Russo-Iranian Relations in the Light of Putin’s Foreign Policy and the Iranian Nuclear Crisis

Date01 December 2019
DOI10.1177/0973598419864905
Published date01 December 2019
Subject MatterArticles
Article
1 Doctoral Candidate, Centre for Russian and Central Asian Studies, School of International
Studies, Jawaharlal Nehru University, New Delhi, India.
2 Independent Research Scholar, Kolkata, India.
Corresponding author:
Samprity Biswas, Centre for Russian and Central Asian Studies, School of International
Studies, Jawaharlal Nehru University, New Delhi 110067, India.
E-mail: biswassamprity@gmail.com
Russo-Iranian
Relations in the
Light of Putin’s
Foreign Policy
and the Iranian
Nuclear Crisis
Samprity Biswas1
Suryasekhar Chakraborty2
Abstract
Historically, Russia and Iran have shared a complex relationship that
continues to color the contours of their present bilateral dealings. The
complicated patterns of cooperation and conflict between them have
been determined by a host of domestic and external factors on both
sides, most pronouncedly manifested by their respective relationship
with the USA. This article attempts to analyze Russia’s relationship with
Iran in the geopolitical setting of the post-Cold War period. The aim
of the article is to see how this bilateral relationship has evolved over
time, exploring the underlying changes and continuities, from the Yeltsin
period to the Putin era, in which Russia’s foreign policy has come to be
characterized by an assertive fervor. Russia, under President Putin, has
been pushed further toward the globalist end as the USA has attempted
Jadavpur Journal of
International Relations
23(2) 179–198, 2019
2019 Jadavpur University
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DOI: 10.1177/0973598419864905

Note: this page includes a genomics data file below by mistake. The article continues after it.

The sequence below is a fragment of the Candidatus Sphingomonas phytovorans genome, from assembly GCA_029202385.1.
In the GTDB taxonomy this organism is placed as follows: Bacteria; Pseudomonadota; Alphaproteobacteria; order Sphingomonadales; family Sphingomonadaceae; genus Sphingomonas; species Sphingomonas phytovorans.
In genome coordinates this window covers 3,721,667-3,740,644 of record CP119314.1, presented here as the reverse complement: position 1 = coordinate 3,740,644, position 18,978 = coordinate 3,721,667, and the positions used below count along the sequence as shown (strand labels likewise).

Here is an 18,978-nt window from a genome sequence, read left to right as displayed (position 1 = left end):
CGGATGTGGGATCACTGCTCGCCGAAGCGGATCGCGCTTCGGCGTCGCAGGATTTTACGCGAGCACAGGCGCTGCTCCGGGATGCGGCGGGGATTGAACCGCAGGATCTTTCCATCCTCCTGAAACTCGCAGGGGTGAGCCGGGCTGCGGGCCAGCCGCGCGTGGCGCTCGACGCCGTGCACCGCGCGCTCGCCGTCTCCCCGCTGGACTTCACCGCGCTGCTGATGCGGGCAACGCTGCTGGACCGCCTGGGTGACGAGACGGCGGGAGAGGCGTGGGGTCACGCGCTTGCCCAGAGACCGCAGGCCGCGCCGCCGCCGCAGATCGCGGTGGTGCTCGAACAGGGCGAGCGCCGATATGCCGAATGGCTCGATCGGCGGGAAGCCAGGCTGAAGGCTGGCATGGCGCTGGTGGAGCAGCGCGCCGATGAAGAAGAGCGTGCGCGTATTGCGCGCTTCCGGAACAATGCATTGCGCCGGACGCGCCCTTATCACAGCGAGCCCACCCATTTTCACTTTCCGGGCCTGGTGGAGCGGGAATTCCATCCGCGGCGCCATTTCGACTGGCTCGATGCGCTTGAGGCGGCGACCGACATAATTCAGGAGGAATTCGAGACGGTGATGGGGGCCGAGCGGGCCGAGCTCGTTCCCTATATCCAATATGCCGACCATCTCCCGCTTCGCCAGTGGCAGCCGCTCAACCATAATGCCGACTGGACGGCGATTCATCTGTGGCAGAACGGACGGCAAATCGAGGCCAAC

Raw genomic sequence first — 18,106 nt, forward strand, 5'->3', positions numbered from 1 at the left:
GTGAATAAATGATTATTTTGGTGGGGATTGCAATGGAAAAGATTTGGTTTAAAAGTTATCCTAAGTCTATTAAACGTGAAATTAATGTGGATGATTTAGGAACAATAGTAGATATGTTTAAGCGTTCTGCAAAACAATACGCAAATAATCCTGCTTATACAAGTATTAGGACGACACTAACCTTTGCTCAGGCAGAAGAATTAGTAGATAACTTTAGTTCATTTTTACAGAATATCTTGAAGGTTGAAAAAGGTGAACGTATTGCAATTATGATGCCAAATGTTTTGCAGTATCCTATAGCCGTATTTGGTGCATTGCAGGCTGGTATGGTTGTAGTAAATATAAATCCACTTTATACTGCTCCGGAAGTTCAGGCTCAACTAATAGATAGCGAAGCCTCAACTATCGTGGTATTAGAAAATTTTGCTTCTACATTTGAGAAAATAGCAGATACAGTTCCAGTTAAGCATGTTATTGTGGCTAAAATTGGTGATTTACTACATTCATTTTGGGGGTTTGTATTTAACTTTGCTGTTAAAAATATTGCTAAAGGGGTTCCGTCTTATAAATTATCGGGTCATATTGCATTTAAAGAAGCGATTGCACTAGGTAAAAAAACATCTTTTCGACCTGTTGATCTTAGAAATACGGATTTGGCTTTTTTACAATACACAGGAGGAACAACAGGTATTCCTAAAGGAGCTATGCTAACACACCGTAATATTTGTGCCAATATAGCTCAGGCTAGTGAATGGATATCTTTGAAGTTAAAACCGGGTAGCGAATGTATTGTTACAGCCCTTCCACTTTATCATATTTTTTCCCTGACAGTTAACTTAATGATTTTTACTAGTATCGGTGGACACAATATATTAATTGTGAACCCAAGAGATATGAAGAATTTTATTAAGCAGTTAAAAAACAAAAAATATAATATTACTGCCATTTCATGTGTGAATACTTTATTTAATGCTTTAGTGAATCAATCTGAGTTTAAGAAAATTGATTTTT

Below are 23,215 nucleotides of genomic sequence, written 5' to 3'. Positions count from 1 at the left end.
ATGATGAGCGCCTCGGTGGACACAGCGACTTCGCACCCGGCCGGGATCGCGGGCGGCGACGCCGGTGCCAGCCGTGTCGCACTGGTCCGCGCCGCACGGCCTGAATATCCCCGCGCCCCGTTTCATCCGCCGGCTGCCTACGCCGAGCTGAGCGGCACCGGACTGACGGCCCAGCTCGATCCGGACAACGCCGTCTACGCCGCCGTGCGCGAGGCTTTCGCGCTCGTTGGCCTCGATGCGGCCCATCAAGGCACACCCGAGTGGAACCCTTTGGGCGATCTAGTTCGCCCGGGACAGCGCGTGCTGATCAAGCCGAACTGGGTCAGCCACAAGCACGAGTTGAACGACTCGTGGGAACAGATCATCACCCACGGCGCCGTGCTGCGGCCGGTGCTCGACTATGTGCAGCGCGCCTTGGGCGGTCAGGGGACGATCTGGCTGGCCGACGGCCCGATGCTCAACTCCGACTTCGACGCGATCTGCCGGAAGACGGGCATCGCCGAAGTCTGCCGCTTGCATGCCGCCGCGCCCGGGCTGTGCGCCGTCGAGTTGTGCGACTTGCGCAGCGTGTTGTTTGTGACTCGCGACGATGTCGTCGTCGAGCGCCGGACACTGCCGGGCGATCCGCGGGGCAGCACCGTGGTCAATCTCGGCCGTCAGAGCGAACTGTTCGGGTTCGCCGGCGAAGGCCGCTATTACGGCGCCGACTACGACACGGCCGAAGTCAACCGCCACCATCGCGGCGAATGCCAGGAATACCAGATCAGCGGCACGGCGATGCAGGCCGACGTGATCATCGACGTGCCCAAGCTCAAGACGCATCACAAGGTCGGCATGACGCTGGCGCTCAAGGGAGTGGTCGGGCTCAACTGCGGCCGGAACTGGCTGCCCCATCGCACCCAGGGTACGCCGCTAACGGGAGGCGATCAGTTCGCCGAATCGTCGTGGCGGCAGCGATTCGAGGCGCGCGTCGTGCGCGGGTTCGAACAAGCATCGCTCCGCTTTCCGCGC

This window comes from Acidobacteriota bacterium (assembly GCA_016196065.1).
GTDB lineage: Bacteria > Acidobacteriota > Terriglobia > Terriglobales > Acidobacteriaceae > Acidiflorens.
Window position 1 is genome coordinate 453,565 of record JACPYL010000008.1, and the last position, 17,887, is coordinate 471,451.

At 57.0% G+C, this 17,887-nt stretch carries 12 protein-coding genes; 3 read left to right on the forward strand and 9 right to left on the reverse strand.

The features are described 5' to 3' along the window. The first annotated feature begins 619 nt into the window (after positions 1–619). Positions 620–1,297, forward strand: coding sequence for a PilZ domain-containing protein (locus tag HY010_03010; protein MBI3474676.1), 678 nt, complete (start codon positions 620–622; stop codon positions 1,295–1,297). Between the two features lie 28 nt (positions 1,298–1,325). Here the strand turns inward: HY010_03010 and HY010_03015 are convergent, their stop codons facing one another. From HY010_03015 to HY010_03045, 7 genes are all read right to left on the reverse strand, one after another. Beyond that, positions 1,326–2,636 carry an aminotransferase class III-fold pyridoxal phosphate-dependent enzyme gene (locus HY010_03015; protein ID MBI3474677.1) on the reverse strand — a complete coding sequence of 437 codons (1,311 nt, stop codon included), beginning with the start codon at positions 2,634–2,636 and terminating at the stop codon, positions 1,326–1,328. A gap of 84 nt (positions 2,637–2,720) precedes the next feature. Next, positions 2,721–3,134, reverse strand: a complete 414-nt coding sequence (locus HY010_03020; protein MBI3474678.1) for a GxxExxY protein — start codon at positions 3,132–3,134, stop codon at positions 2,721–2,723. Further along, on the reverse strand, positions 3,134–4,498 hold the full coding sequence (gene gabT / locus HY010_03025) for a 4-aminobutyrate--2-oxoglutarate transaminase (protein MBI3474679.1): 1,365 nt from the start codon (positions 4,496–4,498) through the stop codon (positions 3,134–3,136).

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180 Jadavpur Journal of International Relations 23(2)
to consolidate Western values and institutions, at times to the extent of
ignoring and undermining the principles of international law. It is within
this broader context that this article will analyze the extent to which
Russia’s disillusionment with the USA has played a role in pushing Russia
toward adopting a pragmatic and flexible approach from time to time
vis-à-vis Iran, in general, and the Iranian nuclear crisis, in particular. The
article argues that Russia’s active involvement in minimizing the impact
of sanctions on Iran and its method of dealing with Iran, through dialogue
rather than force, is not only driven by Russia’s economic interests in
the region, but is also a dependent variable of the larger Russia–USA
rivalry at the systemic level characterized by both geopolitical competi-
tions and ideational contestations over norms, beliefs, and practices of
global governance.
Keywords
Russia, Iran, USA, Iranian nuclear crisis, nuclear non-proliferation regime,
joint comprehensive plan of action
Introduction
Russia’s foreign policy under President Putin has undergone remarkable
transformation yet certain continuities, from the late Yeltsin period, have
continued to characterize its present foreign policy. This has been most
starkly visible in Russia’s policy toward Iran, which is flexible and based
on its pragmatic considerations. The genesis of this policy can be traced
back to Russia’s Foreign Minister under Yeltsin, later the Prime Minister,
Yevgeny Primakov, a visionary who directed Russia’s foreign policy
away from the West. Iran, initially skeptical of New Russia’s pro-West
policy reciprocated with cooperation when it realized that amidst its
deteriorating relationship with the USA and the latter’s efforts toward
internationally isolating it, Russia was the only viable option available to
balance the USA in the region. Thus, the tactical relationship between
Russia and Iran has been to a large extent shaped by their respective
relationship with the USA. Though domestic developments have also
played an important role in furthering cooperation between Russia and
Iran, the external context manifested by US’ unilateralism has been the
primary determinant shaping the present Russia–Iran bilateral relations.

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